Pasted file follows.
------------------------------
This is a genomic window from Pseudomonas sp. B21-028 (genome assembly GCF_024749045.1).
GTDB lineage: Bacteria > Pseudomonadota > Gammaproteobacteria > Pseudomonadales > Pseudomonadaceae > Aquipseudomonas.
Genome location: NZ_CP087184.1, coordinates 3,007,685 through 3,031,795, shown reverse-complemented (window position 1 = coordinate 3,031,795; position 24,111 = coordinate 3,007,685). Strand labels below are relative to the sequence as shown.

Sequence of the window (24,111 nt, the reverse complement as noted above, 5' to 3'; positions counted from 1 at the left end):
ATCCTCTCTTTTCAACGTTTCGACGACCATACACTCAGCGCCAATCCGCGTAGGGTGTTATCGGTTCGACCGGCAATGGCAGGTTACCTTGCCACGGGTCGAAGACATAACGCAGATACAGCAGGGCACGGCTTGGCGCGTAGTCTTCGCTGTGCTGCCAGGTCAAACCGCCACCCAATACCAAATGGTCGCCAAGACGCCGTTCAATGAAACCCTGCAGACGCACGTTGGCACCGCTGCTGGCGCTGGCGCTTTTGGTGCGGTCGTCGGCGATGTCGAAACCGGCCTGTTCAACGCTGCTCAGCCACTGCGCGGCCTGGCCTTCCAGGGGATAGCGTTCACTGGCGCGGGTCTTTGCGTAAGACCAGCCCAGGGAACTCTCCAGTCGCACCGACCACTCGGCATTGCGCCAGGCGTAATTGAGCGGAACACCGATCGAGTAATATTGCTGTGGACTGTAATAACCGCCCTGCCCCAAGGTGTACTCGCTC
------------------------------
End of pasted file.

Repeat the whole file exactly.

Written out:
This is a genomic window from Pseudomonas sp. B21-028 (genome assembly GCF_024749045.1).
GTDB lineage: Bacteria > Pseudomonadota > Gammaproteobacteria > Pseudomonadales > Pseudomonadaceae > Aquipseudomonas.
Genome location: NZ_CP087184.1, coordinates 3,007,685 through 3,031,795, shown reverse-complemented (window position 1 = coordinate 3,031,795; position 24,111 = coordinate 3,007,685). Strand labels below are relative to the sequence as shown.

Sequence of the window (24,111 nt, the reverse complement as noted above, 5' to 3'; positions counted from 1 at the left end):
ATCCTCTCTTTTCAACGTTTCGACGACCATACACTCAGCGCCAATCCGCGTAGGGTGTTATCGGTTCGACCGGCAATGGCAGGTTACCTTGCCACGGGTCGAAGACATAACGCAGATACAGCAGGGCACGGCTTGGCGCGTAGTCTTCGCTGTGCTGCCAGGTCAAACCGCCACCCAATACCAAATGGTCGCCAAGACGCCGTTCAATGAAACCCTGCAGACGCACGTTGGCACCGCTGCTGGCGCTGGCGCTTTTGGTGCGGTCGTCGGCGATGTCGAAACCGGCCTGTTCAACGCTGCTCAGCCACTGCGCGGCCTGGCCTTCCAGGGGATAGCGTTCACTGGCGCGGGTCTTTGCGTAAGACCAGCCCAGGGAACTCTCCAGTCGCACCGACCACTCGGCATTGCGCCAGGCGTAATTGAGCGGAACACCGATCGAGTAATATTGCTGTGGACTGTAATAACCGCCCTGCCCCAAGGTGTACTCGCTC